Russia was under US pressure yesterday to convince pro-Moscow rebels in Ukraine to cease occupying eastern towns, after Washington warned the situation in the former Soviet republic was in a "pivotal period".
But with the separatists' refusal to budge throwing a deal to defuse the crisis into doubt, and US sanctions looming large, Russia warned that its military was massed on Ukraine's border, ready to act.
In the nearly dozen Ukrainian towns the pro-Kremlin rebels were holding, the stalemate dragged yesterday.
In the major eastern city of Donetsk, gunmen remained barricaded inside the regional government building.
The failure to implement the agreement hammered out in Geneva on Thursday by the US, Russia, Ukraine and the EU threatened to deepen the worst East-West crisis since the Cold War.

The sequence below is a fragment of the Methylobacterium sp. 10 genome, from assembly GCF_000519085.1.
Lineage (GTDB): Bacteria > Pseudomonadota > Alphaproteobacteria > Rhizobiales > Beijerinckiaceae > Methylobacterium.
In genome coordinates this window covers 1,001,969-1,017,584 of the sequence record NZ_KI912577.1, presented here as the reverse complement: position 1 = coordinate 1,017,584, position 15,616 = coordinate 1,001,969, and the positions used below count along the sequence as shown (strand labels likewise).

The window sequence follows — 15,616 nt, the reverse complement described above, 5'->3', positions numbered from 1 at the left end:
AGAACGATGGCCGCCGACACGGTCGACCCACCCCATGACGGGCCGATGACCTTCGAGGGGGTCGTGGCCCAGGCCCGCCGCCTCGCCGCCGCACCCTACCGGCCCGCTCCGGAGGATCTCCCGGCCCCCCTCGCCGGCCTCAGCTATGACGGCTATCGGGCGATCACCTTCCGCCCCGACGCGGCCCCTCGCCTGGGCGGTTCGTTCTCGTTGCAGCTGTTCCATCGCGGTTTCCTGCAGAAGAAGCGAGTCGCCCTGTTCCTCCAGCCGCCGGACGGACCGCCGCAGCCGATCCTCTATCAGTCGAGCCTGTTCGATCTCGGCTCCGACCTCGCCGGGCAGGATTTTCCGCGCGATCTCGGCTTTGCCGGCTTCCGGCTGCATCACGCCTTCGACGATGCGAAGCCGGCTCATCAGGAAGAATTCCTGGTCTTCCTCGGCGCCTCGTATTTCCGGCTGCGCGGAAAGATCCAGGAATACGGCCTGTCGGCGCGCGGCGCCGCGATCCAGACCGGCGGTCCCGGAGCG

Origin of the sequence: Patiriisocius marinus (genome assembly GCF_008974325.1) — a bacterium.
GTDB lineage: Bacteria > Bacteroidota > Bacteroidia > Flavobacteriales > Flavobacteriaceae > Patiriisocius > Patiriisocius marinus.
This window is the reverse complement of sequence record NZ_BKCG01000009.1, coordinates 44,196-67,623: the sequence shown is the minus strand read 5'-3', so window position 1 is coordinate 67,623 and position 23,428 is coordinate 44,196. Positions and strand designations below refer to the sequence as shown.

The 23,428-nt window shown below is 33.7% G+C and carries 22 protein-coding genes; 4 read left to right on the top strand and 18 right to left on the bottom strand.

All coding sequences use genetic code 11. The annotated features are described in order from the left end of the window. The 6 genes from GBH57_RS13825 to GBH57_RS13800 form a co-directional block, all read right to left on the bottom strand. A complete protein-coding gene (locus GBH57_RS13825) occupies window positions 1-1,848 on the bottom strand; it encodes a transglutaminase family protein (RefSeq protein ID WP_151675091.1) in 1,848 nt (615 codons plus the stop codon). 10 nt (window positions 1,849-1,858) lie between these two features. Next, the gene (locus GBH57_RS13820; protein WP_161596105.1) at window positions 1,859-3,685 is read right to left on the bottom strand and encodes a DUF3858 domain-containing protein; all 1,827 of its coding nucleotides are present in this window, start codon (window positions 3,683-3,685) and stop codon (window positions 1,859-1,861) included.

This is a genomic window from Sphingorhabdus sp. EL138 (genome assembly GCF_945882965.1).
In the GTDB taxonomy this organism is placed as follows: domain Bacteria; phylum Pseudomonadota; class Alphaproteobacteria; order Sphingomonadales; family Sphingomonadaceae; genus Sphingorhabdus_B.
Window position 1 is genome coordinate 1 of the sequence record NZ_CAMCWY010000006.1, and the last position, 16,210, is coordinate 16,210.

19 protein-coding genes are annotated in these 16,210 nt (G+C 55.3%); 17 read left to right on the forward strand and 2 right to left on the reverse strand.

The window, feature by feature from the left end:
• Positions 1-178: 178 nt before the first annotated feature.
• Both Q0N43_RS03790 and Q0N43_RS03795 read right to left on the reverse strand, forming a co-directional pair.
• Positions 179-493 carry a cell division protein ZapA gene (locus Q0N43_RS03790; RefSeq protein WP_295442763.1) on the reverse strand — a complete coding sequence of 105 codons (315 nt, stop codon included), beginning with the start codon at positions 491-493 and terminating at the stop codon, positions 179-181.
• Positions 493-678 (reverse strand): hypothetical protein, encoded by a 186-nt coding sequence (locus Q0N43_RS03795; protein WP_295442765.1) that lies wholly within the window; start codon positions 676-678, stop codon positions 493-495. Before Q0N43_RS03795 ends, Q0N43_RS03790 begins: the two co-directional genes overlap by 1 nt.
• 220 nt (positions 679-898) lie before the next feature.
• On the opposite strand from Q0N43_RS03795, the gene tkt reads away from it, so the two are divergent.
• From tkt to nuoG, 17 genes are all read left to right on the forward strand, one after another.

The pact calls for the disarmament of "illegal armed groups" and the end to the occupation of seized buildings.
US President Barack Obama has said he wants to see progress within days, otherwise more sanctions would be imposed, on top of those already targeting the inner circle of Russian President Vladimir Putin.
However, Kremlin spokesman Dmitry Peskov said the US threats of more sanctions on Moscow were "absolutely unacceptable".
Meanwhile, Russian President Vladimir Putin welcomed Nato's selection of former Norwegian PM Jens Stoltenberg as its new head, saying the pair had "very good relations" but that it was up to the West to improve ties.
Putin said there was no reason why relations between Russia and the West can not improve, but that it was up to the West to make that happen.
"I think there is nothing that would hinder a normalisation and normal cooperation" with the West, Putin said. "This does not depend only on us. This depends on our partners."